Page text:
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ECONOMY > Economic Policy

Gov’t uncompromising on resuming commercial whaling

  • December 5, 2016
  • , Yomiuri evening edition , p. 11
  • JMH Translation

Amid growing opposition to whaling in the international community, the government has made clear its stance of aiming to resume commercial whaling. In November, the government released a new plan under which Japan will set its catch quota for research whaling in the northwestern Pacific Ocean with an annual increase of 97 whales and continue research whaling until 2028. Japan will start research whaling under the new plan as early as next summer.


The International Court of Justice in The Hague ruled in 2014 that Japan stop its research whaling conducted in the Antarctic Ocean. Although the ruling did not include the Northwest Pacific Ocean, the Fisheries Agency reduced the quota for research whaling from 380 whales a year to 217.


Afterwards, the government confirmed anew its view that “whales are marine resources that should be utilized.” As a result of aiming to “scientifically calculate the sustainable number of whales that can be caught by making clear the reproductive rate of whales” through research whaling in the Northwest Pacific Ocean, the agency increased the quota by 97 to 314 a year (174 minke whales and 140 sei whales) and decided in November to add the Sea of Okhotsk as an research area. This plan will be discussed at meetings of the Scientific Committee of the International Whaling Commission (IWC) next year, and opinions for and against the plan will be submitted. In response to the conclusion of the committee, Japan will start research whaling under the new plan as early as next summer, officials say.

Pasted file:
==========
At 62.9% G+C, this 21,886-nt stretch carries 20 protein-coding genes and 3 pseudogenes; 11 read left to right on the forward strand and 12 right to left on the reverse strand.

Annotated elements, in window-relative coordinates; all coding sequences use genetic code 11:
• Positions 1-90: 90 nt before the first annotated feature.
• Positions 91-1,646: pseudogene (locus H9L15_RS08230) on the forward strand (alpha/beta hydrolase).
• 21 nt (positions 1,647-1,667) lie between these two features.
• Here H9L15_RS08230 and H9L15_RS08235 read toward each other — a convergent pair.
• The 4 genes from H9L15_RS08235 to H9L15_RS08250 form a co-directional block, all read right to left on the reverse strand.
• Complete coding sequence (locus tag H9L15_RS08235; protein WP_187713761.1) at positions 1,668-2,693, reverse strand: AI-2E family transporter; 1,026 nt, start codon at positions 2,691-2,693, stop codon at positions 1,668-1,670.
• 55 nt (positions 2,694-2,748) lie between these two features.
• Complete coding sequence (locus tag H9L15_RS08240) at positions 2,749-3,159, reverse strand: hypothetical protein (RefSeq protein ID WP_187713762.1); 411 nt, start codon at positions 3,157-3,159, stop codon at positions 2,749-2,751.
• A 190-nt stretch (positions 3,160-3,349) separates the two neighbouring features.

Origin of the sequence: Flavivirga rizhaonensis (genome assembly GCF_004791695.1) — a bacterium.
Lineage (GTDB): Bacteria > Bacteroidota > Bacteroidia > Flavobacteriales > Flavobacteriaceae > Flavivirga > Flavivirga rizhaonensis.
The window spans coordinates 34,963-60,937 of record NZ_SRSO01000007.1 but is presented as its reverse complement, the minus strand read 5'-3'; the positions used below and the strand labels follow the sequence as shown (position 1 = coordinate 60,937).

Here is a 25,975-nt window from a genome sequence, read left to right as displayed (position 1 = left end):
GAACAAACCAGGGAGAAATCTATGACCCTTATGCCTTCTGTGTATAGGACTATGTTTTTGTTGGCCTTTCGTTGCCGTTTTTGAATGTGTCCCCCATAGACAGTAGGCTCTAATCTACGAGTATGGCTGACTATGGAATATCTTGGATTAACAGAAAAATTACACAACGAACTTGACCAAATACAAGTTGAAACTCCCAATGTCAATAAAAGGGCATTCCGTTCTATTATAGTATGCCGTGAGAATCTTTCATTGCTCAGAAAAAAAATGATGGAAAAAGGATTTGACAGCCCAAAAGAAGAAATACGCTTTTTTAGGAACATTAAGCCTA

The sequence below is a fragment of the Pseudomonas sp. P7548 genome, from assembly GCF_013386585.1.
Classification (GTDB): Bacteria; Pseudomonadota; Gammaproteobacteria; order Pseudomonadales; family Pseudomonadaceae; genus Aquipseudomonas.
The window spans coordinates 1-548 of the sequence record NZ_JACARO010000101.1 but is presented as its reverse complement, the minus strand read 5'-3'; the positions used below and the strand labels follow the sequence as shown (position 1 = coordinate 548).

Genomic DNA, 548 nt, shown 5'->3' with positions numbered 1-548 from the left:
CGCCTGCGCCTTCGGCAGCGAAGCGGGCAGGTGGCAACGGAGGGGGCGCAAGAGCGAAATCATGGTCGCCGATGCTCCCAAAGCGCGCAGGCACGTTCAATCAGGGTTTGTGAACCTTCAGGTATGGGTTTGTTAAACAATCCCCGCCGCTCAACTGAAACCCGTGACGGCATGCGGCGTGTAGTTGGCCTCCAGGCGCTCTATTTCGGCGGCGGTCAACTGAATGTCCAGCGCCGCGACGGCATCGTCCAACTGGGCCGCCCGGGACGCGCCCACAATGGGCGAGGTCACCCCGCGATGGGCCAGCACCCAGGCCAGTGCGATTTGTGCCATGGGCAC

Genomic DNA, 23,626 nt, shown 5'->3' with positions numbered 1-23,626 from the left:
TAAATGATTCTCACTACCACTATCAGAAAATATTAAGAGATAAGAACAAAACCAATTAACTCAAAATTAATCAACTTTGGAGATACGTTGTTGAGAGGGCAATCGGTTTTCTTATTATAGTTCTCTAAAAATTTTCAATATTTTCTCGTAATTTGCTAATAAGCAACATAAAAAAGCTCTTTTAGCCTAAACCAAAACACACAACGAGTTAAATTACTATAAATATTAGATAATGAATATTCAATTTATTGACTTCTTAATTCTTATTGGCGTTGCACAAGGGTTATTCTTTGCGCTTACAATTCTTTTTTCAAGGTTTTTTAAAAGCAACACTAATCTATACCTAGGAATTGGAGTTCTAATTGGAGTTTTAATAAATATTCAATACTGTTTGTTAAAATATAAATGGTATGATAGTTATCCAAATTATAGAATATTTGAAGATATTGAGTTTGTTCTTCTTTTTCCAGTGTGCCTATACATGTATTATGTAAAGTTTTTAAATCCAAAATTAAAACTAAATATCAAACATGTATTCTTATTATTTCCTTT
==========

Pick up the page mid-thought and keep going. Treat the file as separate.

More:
However, at the IWC general assembly held in Slovenia in October, a resolution submitted jointly by Australia and New Zealand to stop Japan’s research whaling was adopted with a majority. Although the resolution is not legally binding, Japan decided the following month to increase the quota for research whaling in the Northwest Pacific Ocean, which showed the international community Japan’s strong intention to continue research whaling.


The estimated population of minke whales in the Northwest Pacific Ocean is about 25,000. Regarding the new quota for research whaling set at 174, the Fisheries Agency explained, “The number was calculated statistically to find out the total number of minke whales.”


Anti-whaling countries are expected to intensify their objections to Japan’s research whaling. Especially Australia and New Zealand – which have tacitly allowed the anti-whaling organization “Sea Shepherd” to resort to violent means to obstruct Japan’s research whaling in the southern seas – will strongly oppose Japan’s research whaling.


“Anti-whaling countries never consider at all to data collected by Japan through research whaling, and they only focus on whether the quota has increased or decreased,” said Joji Morishita, 59, a professor at Tokyo University of Marine Science and Technology, who represents the Japanese government at the IWC.


Some environmental protection organizations in the U.S. and Europe are now calling for stronger controls for the conservation of tuna, eel, and other marine resources in addition to whales. Professor Morishita says some whale species have now recovered in numbers. He added: “We should reasonably explain that Japan will utilize marine resources in a sustainable way. Otherwise, international opinion calling for the extreme protection of tuna and other fish may grow stronger.” (Abridged)

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